Soviet–Canadian 1988 Polar Bridge Expedition
The Soviet–Canadian 1988 Polar Bridge Expedition (also known as Skitrek) began on March 3, 1988, when a group of thirteen Russian and Canadian skiers set out from Siberia, in an attempt to ski to Canada over the North Pole. The nine Russians and four Canadians reached the pole on 25 April and concluded their trek on Wednesday, June 1, 1988, when they reached Ward Hunt Island, Ellesmere, Northern Canada. At the North Pole, they were welcomed by a group of dignitaries from the Soviet Union and Canada, members of the international press, and radio amateurs involved in support and communications. The daily progress of the skiers was followed by many thousands of school children and radio amateurs around the world. They listened to the voice synthesizer on board the UoSAT-OSCAR-11 satellite, which transmitted the latest known position of the expedition in FM on the two-meter VHF amateur radio band, using digitised voice; and to progress reports, produced regularly by AMSAT-NA, which were distributed world-wide through amateur packet radio and orbiting amateur radio satellites.
- 1 Background
- 2 Communications
- 3 Digitalker
- 4 The Expedition
- 5 The North Pole
- 6 Messages from the 'moving group'
- 7 Progress reports
- 8 Notes
- 9 References
- 10 Further reading
- 11 External links
In the autumn of 1986, a group of Soviet scientists and radio amateurs made plans to ski to the South Pole, starting at the Antarctic coast. They intended to use amateur shortwave radio for all their communication with the outside world, especially the support stations in Moscow. However, it is not a good idea to rely on radio propagation conditions to the other side of the world, even with a support station on the Antarctic continent itself; so, in November, 1986, the University of Surrey (UoS) UoSAT centre was contacted to investigate the feasibility of using the UoSAT-OSCAR-11 satellite to relay information to the skiers.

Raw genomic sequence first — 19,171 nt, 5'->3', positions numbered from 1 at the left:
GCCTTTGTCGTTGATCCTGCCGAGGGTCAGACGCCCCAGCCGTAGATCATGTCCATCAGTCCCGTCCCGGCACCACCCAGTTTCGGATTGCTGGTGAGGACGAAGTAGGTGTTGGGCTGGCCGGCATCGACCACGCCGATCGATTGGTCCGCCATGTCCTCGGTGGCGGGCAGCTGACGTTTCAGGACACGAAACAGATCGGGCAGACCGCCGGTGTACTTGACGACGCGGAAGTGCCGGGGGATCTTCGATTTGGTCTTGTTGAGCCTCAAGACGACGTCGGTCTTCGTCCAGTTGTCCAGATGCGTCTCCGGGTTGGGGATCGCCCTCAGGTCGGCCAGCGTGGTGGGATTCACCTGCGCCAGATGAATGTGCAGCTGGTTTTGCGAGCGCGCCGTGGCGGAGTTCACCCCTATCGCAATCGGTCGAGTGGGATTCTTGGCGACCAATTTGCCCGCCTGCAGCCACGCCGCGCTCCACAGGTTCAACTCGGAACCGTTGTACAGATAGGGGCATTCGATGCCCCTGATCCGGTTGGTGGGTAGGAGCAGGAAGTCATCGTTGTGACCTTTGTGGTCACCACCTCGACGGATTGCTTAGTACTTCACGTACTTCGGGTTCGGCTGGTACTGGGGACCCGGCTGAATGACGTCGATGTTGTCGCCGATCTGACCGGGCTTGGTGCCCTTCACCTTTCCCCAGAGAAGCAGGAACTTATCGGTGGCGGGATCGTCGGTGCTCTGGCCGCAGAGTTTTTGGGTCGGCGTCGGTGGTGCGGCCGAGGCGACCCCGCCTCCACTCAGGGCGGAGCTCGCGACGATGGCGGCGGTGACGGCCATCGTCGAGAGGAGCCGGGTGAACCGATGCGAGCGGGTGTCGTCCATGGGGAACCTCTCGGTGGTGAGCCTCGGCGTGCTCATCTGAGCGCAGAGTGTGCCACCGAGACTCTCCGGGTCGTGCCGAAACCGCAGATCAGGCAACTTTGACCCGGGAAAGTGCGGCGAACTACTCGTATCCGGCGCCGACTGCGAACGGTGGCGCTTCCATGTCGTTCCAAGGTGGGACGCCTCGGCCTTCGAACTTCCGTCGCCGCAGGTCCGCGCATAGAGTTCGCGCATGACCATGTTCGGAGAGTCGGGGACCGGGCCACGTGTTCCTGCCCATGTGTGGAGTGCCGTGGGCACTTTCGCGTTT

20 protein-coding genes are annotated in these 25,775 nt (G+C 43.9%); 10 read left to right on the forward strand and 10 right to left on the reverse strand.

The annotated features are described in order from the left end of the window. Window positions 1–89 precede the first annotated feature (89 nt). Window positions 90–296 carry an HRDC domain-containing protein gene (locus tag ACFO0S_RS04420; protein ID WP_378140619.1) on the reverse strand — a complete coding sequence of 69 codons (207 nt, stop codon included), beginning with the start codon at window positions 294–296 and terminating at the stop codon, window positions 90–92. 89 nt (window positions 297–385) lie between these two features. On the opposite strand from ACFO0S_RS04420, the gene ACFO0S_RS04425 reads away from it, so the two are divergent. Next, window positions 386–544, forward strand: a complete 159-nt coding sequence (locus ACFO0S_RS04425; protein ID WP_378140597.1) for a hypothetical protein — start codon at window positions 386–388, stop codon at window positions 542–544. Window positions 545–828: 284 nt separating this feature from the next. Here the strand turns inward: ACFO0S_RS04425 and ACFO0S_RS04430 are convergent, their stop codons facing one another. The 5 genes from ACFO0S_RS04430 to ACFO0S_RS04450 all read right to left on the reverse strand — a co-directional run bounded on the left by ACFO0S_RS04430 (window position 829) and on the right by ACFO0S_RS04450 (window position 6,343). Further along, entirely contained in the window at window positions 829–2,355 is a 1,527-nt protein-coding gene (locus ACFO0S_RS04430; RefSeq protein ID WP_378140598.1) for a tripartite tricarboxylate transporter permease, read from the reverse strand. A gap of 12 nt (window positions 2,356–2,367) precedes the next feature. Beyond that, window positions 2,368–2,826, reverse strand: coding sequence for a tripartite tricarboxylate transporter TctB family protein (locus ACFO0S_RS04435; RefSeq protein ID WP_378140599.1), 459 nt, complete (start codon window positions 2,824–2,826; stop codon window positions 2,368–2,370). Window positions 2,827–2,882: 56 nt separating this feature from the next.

Since UoSAT-2 (aka UO-11 or UoSAT-Oscar-11) is a sun-synchronous polar orbiting satellite in a low earth orbit, it passes over the poles every 98 minutes and a small handheld receiver with a simple whip aerial is sufficient to get a few minutes of excellent reception on each pass. By the end of 1987, while preparations were under way in the USSR, it was decided that the expedition would not take place at the South Pole, but instead at the North Pole; and the team would consist not only of Soviets, but a few experienced Canadian skiers as well. This time they would not only ski to the pole but continue their trek to Canada. The objective thus became to ski across the Arctic Ocean from the Siberian coast, via the North Pole, to the Canadian coast. The expedition started on March 3, 1988, and finished on June 1, when the skiers reached the small Ward Hunt Island just off Cape Columbia at Ellesmere Island, Northern Canada. The expedition was privately organized by 'Komsomolskaya Pravda', (the Soviet Youth Newspaper). Sponsors were the Soviet Youth Travel Agency 'Sputnik', and McDonald's restaurants of Canada. Canadian Project Manager was the Polar Bridge Company, a group organized by the Canadian skiers.
All the necessary equipment for the 1,750 kilometres (1,090 mi) route was carried in rucksacks. No sledges, dogs or other transport vehicles were used, other than six airdrops of new supplies, carried out by Russian and Canadian planes. The Canadian and Russian skiers trained in both Canada and Siberia during the months prior to the expedition and also tried to learn to speak and understand each other's language. The main obstacles during the 95–100 days were open water, pressure ridges, thin ice, blizzards and very low temperatures, (-50 °C). They were medically examined before and after the expedition.